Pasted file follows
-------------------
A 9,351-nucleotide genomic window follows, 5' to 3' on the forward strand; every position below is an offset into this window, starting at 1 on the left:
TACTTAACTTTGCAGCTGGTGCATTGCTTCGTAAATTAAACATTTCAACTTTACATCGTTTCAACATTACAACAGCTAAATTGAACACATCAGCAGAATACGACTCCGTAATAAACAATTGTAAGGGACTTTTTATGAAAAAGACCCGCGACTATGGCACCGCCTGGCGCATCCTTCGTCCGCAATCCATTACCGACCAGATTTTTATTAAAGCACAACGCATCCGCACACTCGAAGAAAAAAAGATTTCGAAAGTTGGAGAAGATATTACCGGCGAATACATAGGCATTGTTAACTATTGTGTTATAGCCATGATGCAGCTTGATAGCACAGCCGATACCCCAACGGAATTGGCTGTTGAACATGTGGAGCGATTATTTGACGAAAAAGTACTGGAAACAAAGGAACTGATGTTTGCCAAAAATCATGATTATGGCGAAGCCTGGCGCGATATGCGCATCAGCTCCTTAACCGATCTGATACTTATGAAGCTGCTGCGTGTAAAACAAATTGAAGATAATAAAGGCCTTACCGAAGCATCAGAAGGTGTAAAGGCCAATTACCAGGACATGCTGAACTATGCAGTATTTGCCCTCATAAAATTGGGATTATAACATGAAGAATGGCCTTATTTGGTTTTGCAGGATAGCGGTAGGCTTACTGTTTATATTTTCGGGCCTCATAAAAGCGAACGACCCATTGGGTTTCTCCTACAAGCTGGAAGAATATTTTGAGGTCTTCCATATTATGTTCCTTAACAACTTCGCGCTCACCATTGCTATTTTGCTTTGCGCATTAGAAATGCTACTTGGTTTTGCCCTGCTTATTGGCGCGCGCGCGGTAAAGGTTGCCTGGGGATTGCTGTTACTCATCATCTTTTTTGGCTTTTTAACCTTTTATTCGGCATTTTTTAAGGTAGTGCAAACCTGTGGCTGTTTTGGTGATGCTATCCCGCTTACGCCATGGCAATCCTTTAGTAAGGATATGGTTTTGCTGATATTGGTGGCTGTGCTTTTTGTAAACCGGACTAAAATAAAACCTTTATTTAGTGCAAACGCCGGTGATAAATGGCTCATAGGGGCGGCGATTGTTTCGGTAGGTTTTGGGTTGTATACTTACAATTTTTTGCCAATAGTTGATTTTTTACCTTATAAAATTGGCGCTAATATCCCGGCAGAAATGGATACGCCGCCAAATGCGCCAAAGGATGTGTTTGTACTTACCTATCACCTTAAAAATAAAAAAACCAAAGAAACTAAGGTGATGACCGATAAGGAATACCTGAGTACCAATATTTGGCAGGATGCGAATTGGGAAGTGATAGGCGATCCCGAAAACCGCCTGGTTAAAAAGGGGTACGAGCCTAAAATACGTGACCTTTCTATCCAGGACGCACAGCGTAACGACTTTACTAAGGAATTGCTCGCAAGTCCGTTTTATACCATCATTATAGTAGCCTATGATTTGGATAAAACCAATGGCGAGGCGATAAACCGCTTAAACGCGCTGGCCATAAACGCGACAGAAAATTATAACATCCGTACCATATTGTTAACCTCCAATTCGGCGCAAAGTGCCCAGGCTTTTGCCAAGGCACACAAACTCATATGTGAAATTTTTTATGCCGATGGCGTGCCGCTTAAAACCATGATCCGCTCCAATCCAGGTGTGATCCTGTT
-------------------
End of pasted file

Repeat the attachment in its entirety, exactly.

A 9,351-nucleotide genomic window follows, 5' to 3' on the forward strand; every position below is an offset into this window, starting at 1 on the left:
TACTTAACTTTGCAGCTGGTGCATTGCTTCGTAAATTAAACATTTCAACTTTACATCGTTTCAACATTACAACAGCTAAATTGAACACATCAGCAGAATACGACTCCGTAATAAACAATTGTAAGGGACTTTTTATGAAAAAGACCCGCGACTATGGCACCGCCTGGCGCATCCTTCGTCCGCAATCCATTACCGACCAGATTTTTATTAAAGCACAACGCATCCGCACACTCGAAGAAAAAAAGATTTCGAAAGTTGGAGAAGATATTACCGGCGAATACATAGGCATTGTTAACTATTGTGTTATAGCCATGATGCAGCTTGATAGCACAGCCGATACCCCAACGGAATTGGCTGTTGAACATGTGGAGCGATTATTTGACGAAAAAGTACTGGAAACAAAGGAACTGATGTTTGCCAAAAATCATGATTATGGCGAAGCCTGGCGCGATATGCGCATCAGCTCCTTAACCGATCTGATACTTATGAAGCTGCTGCGTGTAAAACAAATTGAAGATAATAAAGGCCTTACCGAAGCATCAGAAGGTGTAAAGGCCAATTACCAGGACATGCTGAACTATGCAGTATTTGCCCTCATAAAATTGGGATTATAACATGAAGAATGGCCTTATTTGGTTTTGCAGGATAGCGGTAGGCTTACTGTTTATATTTTCGGGCCTCATAAAAGCGAACGACCCATTGGGTTTCTCCTACAAGCTGGAAGAATATTTTGAGGTCTTCCATATTATGTTCCTTAACAACTTCGCGCTCACCATTGCTATTTTGCTTTGCGCATTAGAAATGCTACTTGGTTTTGCCCTGCTTATTGGCGCGCGCGCGGTAAAGGTTGCCTGGGGATTGCTGTTACTCATCATCTTTTTTGGCTTTTTAACCTTTTATTCGGCATTTTTTAAGGTAGTGCAAACCTGTGGCTGTTTTGGTGATGCTATCCCGCTTACGCCATGGCAATCCTTTAGTAAGGATATGGTTTTGCTGATATTGGTGGCTGTGCTTTTTGTAAACCGGACTAAAATAAAACCTTTATTTAGTGCAAACGCCGGTGATAAATGGCTCATAGGGGCGGCGATTGTTTCGGTAGGTTTTGGGTTGTATACTTACAATTTTTTGCCAATAGTTGATTTTTTACCTTATAAAATTGGCGCTAATATCCCGGCAGAAATGGATACGCCGCCAAATGCGCCAAAGGATGTGTTTGTACTTACCTATCACCTTAAAAATAAAAAAACCAAAGAAACTAAGGTGATGACCGATAAGGAATACCTGAGTACCAATATTTGGCAGGATGCGAATTGGGAAGTGATAGGCGATCCCGAAAACCGCCTGGTTAAAAAGGGGTACGAGCCTAAAATACGTGACCTTTCTATCCAGGACGCACAGCGTAACGACTTTACTAAGGAATTGCTCGCAAGTCCGTTTTATACCATCATTATAGTAGCCTATGATTTGGATAAAACCAATGGCGAGGCGATAAACCGCTTAAACGCGCTGGCCATAAACGCGACAGAAAATTATAACATCCGTACCATATTGTTAACCTCCAATTCGGCGCAAAGTGCCCAGGCTTTTGCCAAGGCACACAAACTCATATGTGAAATTTTTTATGCCGATGGCGTGCCGCTTAAAACCATGATCCGCTCCAATCCAGGTGTGATCCTGTT